ExxonMobil access to EU Parliament on the line

| 1st April 2019
Exxon Mobil oil refinery
Wikimedia
ExxonMobil's refusal to attend climate denial hearing has led to calls to strip them of parliamentary lobby badges.

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The first hearing on corporate climate change denial at the EU level saw experts give testimony on the history and political impact of the issue, as well as the role oil and gas company ExxonMobil has played in misleading policy-makers and the public.

MIT/Harvard climate science historian Dr. Geoffrey Supran told Parliamentarians: "I have only shown you the tip of the iceberg," and presented ExxonMobil as "one cog in a well-funded, well-oiled denial machine."

However, the company’s absence at the hearing will likely have unpleasant consequences for its lobbyists. Similar to Monsanto when it refused to follow a parliamentary summons for a hearing, ExxonMobil may be directly reprimanded by MEPs: a set of rules established in 2017 makes it possible to revoke the parliament access badges of any company ignoring a summons.

Deliberate misinformation 

Taking away the EU Parliament’s accreditation of the corporation’s in-house lobbyists would be a first step to free EU climate policy from the decades-long stranglehold of the fossil fuels industry, and send a strong signal to other companies. ExxonMobil has spent over €35 million since 2010 to lobby the EU and protect its lucrative business interests,

More and more MEPs are backing the civil society organisations demanding ExxonMobil be stripped of its lobby badges.

Food & Water Europe and Corporate Europe Observatory, and Friends of the Earth Europe are working to raise more awareness of the necessity to keep fossil fuel corporations as far away from climate and energy policy-making as possible, ahead of the next meetings of the EU Parliament’s Conference of Presidents, where such decisions are made. 

Frida Kieninger of Food & Water Europe, and official parliamentary petitioner, said: “Parliamentarians at today’s hearing learned just how dangerous and omnipresent deliberate misinformation about the grave climate impact of fossil fuels really is.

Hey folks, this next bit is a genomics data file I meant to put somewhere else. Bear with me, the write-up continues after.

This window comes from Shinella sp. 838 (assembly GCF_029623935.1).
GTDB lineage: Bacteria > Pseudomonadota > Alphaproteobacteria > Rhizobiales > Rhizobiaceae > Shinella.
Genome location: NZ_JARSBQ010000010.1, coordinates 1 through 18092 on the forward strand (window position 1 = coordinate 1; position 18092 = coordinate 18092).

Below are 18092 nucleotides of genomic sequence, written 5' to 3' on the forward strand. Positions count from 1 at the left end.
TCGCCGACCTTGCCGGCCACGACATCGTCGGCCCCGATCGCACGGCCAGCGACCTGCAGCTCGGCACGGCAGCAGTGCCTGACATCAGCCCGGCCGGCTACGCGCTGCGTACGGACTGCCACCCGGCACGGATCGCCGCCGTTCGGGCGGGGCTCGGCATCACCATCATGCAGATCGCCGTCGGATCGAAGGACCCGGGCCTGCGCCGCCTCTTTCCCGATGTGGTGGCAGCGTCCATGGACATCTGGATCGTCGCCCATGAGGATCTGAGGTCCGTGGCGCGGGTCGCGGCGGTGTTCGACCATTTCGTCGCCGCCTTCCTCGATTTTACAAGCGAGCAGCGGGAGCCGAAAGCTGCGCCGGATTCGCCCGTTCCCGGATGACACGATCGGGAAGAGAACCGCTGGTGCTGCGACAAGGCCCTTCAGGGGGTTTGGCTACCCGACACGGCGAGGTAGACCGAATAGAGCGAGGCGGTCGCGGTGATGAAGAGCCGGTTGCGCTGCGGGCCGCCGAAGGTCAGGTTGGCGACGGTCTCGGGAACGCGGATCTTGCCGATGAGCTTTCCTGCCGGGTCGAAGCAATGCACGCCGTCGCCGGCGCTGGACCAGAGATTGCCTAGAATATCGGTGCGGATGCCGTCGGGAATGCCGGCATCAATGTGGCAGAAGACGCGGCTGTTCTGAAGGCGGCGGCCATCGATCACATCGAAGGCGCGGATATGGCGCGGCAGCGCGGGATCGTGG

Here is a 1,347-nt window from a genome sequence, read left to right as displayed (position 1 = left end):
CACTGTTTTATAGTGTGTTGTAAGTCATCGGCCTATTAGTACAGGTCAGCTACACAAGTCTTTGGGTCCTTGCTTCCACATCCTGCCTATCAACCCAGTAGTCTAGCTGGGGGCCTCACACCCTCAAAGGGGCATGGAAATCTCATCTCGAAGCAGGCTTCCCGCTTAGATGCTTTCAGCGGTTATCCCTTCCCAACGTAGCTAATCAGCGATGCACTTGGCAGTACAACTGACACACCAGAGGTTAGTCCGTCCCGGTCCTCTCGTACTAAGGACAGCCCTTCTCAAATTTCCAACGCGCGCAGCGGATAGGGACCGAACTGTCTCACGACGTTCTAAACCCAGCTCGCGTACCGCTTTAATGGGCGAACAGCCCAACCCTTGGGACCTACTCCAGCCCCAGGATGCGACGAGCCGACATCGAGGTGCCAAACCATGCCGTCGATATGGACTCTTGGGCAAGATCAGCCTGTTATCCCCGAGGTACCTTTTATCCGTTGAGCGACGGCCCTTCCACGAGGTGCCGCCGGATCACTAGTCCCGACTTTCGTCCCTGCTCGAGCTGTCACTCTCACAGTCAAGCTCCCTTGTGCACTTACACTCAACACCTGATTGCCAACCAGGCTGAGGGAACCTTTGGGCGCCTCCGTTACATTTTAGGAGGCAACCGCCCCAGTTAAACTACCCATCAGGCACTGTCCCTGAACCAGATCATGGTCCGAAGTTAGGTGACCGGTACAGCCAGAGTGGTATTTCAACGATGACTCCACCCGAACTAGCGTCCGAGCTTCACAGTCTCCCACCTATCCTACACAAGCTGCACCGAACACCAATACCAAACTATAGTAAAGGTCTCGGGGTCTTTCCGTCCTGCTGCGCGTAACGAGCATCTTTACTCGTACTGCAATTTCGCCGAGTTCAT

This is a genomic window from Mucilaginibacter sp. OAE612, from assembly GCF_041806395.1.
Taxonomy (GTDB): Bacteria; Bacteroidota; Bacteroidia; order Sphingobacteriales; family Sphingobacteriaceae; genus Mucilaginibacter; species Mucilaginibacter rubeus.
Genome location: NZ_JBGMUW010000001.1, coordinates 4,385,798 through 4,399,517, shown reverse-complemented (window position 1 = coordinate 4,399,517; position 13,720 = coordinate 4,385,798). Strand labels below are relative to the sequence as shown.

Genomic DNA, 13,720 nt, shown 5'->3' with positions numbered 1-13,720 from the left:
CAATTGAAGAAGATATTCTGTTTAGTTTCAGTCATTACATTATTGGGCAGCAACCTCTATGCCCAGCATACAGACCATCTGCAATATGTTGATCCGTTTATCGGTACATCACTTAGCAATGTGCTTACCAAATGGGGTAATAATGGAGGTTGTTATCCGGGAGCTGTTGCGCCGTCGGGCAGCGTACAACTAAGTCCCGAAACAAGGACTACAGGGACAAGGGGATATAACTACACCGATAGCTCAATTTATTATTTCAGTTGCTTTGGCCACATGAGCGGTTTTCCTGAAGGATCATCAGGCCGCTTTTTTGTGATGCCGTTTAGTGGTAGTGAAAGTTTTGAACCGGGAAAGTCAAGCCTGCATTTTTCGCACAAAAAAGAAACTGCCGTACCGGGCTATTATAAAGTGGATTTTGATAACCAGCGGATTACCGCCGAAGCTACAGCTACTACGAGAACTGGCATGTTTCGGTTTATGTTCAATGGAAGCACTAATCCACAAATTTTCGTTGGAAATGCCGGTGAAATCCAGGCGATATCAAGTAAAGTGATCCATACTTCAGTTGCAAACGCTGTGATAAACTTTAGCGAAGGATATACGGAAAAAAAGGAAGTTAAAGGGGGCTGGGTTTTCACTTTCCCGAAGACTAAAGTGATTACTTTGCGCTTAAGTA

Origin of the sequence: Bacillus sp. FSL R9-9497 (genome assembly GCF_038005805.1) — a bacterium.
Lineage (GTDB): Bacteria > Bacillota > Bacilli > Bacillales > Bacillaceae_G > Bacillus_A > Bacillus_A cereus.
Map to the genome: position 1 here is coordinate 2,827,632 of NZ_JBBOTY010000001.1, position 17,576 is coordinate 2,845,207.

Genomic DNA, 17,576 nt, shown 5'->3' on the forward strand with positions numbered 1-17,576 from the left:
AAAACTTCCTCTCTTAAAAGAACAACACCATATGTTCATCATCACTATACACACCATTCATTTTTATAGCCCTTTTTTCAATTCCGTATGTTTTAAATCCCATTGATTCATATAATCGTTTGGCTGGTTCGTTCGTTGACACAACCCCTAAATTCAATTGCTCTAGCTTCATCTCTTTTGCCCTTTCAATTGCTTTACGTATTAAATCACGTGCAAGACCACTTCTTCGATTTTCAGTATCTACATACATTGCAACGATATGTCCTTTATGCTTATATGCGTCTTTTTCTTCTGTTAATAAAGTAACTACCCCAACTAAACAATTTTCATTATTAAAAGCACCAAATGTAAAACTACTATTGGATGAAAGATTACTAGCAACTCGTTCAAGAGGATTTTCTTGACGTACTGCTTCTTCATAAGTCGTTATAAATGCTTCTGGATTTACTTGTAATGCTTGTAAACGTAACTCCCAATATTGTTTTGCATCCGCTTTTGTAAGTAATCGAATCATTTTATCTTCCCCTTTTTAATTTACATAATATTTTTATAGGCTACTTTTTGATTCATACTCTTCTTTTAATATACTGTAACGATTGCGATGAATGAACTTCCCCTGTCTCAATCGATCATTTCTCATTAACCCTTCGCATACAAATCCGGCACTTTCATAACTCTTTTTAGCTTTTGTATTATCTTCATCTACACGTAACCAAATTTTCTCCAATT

"We still have a small window of opportunity to stop absolute climate chaos, so it is only logical to start by shutting out any corporation misleading policy-makers and the public.

"MEP Molly Scott-Cato announced that the process to strip ExxonMobil of its lobby badges will start today. This action is welcomed, and a necessary first step."

Demanding action 

Pascoe Sabido, Corporate Europe Observatory, said: “ExxonMobil’s well-funded EU lobbying shows that the company has moved from denying climate change to delaying and weakening climate action.

"But looking at the havoc global warming is already wreaking in many parts of the world, the impact is equally devastating. The EU Parliament must show Exxon and the rest of the fossil fuel industry the door, no matter how deep their pockets.

"Millions of young people are taking to the streets to demand determined climate action, but do MEPs accept the challenge?

This Article 

This article is based on a press release from Food & Water Europe.

Right of Reply 

Richard Scrase, media adviser at ExxonMobil, said: "We...believe that market-based systems that place a uniform, predictable cost on greenhouse gas emissions are more effective policy options than mandates or standards. Market-based policies more effectively drive consumer behaviour and technology innovation, while mandates and standards limit consumer choice and can perpetuate ineffective technologies."

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